The Confederation of British Industry (CBI) is battling for survival as members prepare to vote whether to keep the scandal-ridden industrial body, or disband.
According to the BBC, a letter signed by 13 members, including Siemens, Microsoft and Esso, has given the CBI a “mandate to continue”.
The result of a vote which will determine the CBI’s fate will be revealed at some point after the extraordinary general meeting (EGM), scheduled to take place tomorrow.
The institute became embroiled in a sexual misconduct scandal after more than a dozen women – both current and former employees at the CBI – came forward with claims of inappropriate behaviour and two cases of alleged rape.
Sources claimed there was a toxic environment at the CBI which allowed such misconduct to take place, without fear of consequences.
Tony Danker, director-general of the CBI, stood down from his post in May after accusations he behaved inappropriately towards a female member of staff. He has not been linked to the rape allegations.
Tesco chairman quits after claims of inappropriate behaviour
Tesco chairman John Allan stood down from his post last month after four different women claimed he behaved inappropriately towards them at CBI events.
A report published by the Guardian said: “Allan allegedly touched the bottom of a senior member of Tesco staff in June 2022, at the company’s annual general meeting (AGM). It is also claimed that he touched the bottom of a member of staff at [the CBI], at its annual dinner in May 2019, when he was the organisation’s president.”
The report goes on to say that sources allege Allan also made inappropriate remarks to two other female CBI staff members at the events mentioned above.
In a statement, Allan said: “It is with regret that I am having to prematurely stand down from my position as chair of Tesco following the anonymous and unsubstantiated allegations made against me.”
Alcohol-only events banned
Dame Carolyn Fairbairn, who was director general of the CBI between 2015 and 2020, said that after the summer party in 2019 – which is when one of the alleged rapes is claimed to have taken place – the institute banned alcohol-only parties due to drunken behaviour.
Speaking about the summer party to the Sunday Times, Fairbairn said: “There was no sit-down meal. With hindsight, I think that was a real mistake…We immediately decided not to allow this kind of format again.”
Fairbairn says she was not told about the rape, but made the decision to ban drinks-only events because of reports of poor behaviour from staff due to heavy drinking.
She told the newspaper she didn’t agree with suggestions there was a toxic culture at the CBI. “This is about men behaving badly towards women,” she said. “I do not accept this connection between the culture of the organisation that I created and the actions of an individual who committed [an alleged] crime.”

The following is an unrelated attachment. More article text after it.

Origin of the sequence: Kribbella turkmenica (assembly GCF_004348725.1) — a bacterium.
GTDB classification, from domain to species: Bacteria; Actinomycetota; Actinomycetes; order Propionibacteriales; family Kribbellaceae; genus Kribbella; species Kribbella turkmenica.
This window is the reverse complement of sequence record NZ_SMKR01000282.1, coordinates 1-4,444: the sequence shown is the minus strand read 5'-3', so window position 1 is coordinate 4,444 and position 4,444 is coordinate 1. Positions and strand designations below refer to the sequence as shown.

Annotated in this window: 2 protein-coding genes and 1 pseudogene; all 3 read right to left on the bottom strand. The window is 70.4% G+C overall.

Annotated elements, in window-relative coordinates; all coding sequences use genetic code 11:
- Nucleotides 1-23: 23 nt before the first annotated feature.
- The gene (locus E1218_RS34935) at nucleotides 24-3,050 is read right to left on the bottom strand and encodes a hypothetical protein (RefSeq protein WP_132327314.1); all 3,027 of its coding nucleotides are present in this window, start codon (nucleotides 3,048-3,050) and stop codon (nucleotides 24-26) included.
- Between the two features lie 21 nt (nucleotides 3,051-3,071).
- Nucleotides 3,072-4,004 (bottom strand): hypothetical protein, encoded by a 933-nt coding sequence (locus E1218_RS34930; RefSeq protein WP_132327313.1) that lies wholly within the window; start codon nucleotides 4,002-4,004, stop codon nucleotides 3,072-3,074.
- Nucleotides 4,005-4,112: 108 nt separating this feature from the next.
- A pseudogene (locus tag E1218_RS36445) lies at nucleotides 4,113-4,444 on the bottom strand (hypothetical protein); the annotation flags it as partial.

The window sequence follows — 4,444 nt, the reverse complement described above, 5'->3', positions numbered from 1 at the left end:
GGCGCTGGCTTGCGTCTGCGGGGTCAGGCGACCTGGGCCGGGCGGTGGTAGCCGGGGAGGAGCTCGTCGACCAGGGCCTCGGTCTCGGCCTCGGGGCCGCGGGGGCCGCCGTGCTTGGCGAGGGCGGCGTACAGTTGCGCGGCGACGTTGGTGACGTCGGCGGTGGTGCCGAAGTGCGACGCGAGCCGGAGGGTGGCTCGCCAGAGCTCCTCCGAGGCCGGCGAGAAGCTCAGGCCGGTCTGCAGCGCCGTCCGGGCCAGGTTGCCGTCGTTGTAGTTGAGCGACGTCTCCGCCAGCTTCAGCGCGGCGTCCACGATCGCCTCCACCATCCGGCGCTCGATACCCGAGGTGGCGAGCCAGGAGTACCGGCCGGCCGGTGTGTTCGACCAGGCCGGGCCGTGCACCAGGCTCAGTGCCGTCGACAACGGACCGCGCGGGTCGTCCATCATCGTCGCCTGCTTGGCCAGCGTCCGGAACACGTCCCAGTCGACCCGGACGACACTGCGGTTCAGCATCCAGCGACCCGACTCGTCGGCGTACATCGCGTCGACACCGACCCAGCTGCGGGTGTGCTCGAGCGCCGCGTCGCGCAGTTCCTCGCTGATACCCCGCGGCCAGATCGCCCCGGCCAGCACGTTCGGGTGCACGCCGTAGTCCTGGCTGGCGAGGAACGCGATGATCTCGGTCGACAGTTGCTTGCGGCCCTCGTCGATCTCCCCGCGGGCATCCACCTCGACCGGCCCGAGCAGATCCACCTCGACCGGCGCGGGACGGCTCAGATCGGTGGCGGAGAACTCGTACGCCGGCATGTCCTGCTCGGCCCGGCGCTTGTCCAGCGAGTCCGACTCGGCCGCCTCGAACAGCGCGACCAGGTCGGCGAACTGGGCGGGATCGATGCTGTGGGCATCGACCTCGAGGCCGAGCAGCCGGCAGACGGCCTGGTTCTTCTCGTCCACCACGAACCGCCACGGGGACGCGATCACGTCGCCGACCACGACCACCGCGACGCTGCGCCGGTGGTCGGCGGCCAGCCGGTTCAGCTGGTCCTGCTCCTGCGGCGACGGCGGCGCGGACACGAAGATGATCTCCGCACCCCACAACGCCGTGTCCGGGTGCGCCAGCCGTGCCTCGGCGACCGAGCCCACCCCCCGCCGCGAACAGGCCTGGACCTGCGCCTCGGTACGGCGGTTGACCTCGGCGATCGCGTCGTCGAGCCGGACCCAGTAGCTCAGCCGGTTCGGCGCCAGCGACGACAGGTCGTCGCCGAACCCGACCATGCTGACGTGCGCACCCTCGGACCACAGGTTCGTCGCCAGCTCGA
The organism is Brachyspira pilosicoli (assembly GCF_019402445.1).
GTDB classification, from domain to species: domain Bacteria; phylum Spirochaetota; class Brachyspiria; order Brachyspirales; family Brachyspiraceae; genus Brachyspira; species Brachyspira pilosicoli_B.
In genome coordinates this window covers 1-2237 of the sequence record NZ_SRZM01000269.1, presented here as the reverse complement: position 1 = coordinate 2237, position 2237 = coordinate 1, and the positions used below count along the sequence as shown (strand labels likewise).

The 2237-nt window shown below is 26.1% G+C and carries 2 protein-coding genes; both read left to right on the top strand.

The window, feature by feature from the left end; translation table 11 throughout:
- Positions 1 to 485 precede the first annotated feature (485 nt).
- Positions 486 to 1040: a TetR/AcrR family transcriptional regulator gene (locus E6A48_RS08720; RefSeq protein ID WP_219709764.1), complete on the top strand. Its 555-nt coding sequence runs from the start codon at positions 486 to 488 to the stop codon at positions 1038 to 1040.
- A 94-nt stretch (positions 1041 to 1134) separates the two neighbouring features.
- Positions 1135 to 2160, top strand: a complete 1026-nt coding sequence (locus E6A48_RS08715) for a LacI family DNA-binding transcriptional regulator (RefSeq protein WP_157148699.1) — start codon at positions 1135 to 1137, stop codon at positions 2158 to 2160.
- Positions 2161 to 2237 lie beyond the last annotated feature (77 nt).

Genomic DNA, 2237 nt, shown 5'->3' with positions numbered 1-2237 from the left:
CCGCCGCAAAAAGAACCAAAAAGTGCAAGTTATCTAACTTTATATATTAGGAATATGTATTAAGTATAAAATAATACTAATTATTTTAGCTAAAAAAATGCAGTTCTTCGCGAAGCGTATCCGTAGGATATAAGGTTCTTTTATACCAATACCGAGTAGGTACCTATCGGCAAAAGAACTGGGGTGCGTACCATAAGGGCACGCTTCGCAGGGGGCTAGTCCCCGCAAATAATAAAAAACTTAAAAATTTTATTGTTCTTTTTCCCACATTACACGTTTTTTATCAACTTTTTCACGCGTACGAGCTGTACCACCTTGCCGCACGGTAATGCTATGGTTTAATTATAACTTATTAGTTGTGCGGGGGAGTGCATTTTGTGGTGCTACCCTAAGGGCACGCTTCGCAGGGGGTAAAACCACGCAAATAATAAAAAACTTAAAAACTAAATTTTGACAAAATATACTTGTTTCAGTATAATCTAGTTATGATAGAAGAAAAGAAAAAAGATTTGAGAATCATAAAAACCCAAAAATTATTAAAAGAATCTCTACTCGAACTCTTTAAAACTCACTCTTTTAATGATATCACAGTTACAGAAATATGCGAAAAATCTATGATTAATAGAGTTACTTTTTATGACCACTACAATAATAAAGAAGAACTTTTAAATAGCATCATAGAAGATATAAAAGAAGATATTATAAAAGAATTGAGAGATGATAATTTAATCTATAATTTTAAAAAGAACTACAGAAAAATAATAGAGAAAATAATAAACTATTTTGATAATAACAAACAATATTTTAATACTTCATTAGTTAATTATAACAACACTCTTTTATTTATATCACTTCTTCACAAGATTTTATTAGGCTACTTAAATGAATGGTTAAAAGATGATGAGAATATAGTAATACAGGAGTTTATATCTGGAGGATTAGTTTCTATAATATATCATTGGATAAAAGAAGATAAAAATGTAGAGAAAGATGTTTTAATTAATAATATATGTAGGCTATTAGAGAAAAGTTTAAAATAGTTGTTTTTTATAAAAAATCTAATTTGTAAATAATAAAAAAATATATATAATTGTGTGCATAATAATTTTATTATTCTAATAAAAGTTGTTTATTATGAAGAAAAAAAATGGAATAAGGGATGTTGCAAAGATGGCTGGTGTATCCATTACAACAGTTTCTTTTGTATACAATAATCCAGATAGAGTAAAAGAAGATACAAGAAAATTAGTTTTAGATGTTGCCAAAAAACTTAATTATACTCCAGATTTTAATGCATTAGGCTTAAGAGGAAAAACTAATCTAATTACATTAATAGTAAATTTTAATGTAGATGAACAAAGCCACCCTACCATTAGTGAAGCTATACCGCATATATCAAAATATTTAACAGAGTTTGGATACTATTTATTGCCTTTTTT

After several key members made a mass exodus from the lobbying group last month, the CBI has been forced to make cost savings, and confirmed in a statement it will need to cut jobs.
“In light of the recent loss of some of our revenue, the CBI has to take some difficult decisions,” it said. “We need to reduce our salary cost base by a third among other likely cost-saving measures going forward. With our prospectus for a renewed CBI now published, we will work with our staff and members on our core mission to help UK business succeed. We believe there is a strong basis for our members to continue to back us at our EGM.”
A CBI replacement?
A lobbyist group designed to rival – or perhaps even replace – the CBI has already been formed. Known as the Business Council, the group has been launched by the British Chambers of Commerce, and already has the support of several firms, including Heathrow, Drax, IHG Hotels & Resorts and BP.
BCC Director General Shevaun Haviland and BCC President Baroness Martha Lane Fox will join a wider group of business leaders at a roundtable meeting in central London this afternoon to discuss the Council and the BCC’s new national offer.
“Over the past few months, working closely with the Chamber Network, we have been talking to the nation’s largest corporates and it has become clear to us that they are looking for a different kind of representation,” said Haviland. “These businesses want to be part of a framework that’s rooted in their local communities, but with the ability to shape the national and international debate.”